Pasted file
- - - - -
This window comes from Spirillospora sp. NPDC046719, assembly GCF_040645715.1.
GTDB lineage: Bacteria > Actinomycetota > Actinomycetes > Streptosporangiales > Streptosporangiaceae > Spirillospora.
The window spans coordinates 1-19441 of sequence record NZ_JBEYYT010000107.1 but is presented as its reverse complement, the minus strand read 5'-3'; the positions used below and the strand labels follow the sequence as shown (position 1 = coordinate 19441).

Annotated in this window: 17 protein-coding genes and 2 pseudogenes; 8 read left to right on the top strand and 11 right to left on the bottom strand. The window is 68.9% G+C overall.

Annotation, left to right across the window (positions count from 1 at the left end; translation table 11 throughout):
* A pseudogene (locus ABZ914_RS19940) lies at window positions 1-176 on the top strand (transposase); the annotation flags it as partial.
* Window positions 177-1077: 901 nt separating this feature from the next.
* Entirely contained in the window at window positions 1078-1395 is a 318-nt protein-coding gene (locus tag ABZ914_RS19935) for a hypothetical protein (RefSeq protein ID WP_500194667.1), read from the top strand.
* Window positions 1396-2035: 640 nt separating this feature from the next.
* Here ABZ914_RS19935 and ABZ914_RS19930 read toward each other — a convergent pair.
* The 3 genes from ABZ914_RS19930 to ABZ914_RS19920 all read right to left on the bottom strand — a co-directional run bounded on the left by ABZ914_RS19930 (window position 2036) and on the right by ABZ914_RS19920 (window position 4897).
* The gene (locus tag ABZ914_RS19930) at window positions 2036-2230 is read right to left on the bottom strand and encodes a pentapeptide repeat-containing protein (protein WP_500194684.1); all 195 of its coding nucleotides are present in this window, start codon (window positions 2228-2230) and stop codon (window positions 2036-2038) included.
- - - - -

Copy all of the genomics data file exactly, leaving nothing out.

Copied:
This window comes from Spirillospora sp. NPDC046719, assembly GCF_040645715.1.
GTDB lineage: Bacteria > Actinomycetota > Actinomycetes > Streptosporangiales > Streptosporangiaceae > Spirillospora.
The window spans coordinates 1-19441 of sequence record NZ_JBEYYT010000107.1 but is presented as its reverse complement, the minus strand read 5'-3'; the positions used below and the strand labels follow the sequence as shown (position 1 = coordinate 19441).

Annotated in this window: 17 protein-coding genes and 2 pseudogenes; 8 read left to right on the top strand and 11 right to left on the bottom strand. The window is 68.9% G+C overall.

Annotation, left to right across the window (positions count from 1 at the left end; translation table 11 throughout):
* A pseudogene (locus ABZ914_RS19940) lies at window positions 1-176 on the top strand (transposase); the annotation flags it as partial.
* Window positions 177-1077: 901 nt separating this feature from the next.
* Entirely contained in the window at window positions 1078-1395 is a 318-nt protein-coding gene (locus tag ABZ914_RS19935) for a hypothetical protein (RefSeq protein ID WP_500194667.1), read from the top strand.
* Window positions 1396-2035: 640 nt separating this feature from the next.
* Here ABZ914_RS19935 and ABZ914_RS19930 read toward each other — a convergent pair.
* The 3 genes from ABZ914_RS19930 to ABZ914_RS19920 all read right to left on the bottom strand — a co-directional run bounded on the left by ABZ914_RS19930 (window position 2036) and on the right by ABZ914_RS19920 (window position 4897).
* The gene (locus tag ABZ914_RS19930) at window positions 2036-2230 is read right to left on the bottom strand and encodes a pentapeptide repeat-containing protein (protein WP_500194684.1); all 195 of its coding nucleotides are present in this window, start codon (window positions 2228-2230) and stop codon (window positions 2036-2038) included.